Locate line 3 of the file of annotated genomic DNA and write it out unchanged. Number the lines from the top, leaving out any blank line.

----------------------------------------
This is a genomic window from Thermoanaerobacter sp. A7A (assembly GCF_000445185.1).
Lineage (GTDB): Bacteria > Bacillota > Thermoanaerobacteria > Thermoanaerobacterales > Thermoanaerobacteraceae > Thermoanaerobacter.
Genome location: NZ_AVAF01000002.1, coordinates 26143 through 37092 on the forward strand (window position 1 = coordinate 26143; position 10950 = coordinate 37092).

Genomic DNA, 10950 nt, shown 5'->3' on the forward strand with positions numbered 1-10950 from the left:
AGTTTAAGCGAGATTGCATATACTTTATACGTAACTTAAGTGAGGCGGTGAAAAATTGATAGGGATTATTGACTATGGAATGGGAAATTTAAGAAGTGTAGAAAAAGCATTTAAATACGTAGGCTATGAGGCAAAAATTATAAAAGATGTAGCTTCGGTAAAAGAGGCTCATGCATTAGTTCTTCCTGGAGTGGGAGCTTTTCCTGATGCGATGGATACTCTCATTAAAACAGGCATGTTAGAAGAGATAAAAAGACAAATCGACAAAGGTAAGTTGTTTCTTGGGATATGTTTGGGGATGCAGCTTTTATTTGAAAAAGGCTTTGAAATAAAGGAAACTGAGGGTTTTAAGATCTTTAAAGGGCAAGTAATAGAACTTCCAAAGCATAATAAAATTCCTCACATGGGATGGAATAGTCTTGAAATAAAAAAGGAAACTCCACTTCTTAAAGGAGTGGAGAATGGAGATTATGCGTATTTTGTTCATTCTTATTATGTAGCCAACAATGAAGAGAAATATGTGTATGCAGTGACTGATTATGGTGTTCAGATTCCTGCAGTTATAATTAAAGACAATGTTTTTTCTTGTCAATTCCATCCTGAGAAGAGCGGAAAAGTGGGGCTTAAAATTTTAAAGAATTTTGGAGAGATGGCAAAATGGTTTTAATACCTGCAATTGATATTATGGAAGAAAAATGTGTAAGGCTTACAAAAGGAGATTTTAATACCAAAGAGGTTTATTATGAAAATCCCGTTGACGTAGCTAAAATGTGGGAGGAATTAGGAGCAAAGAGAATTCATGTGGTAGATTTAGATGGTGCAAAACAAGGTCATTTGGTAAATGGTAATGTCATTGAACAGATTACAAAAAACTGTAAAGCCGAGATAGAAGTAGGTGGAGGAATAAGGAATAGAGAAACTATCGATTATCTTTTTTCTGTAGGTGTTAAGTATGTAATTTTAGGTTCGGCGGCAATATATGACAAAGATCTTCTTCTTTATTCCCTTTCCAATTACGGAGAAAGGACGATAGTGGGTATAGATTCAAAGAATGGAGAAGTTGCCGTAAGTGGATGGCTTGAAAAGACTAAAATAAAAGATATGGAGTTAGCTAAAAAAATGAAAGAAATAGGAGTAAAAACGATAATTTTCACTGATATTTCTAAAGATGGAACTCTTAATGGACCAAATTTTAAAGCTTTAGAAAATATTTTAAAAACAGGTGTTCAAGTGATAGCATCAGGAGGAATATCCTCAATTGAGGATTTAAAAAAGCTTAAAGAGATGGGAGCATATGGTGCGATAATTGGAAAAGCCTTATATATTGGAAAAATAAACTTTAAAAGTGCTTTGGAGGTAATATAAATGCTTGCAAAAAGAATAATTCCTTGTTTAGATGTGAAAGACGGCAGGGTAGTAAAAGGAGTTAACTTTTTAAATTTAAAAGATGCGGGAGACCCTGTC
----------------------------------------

Genome location: NZ_AVAF01000002.1, coordinates 26143 through 37092 on the forward strand (window position 1 = coordinate 26143; position 10950 = coordinate 37092).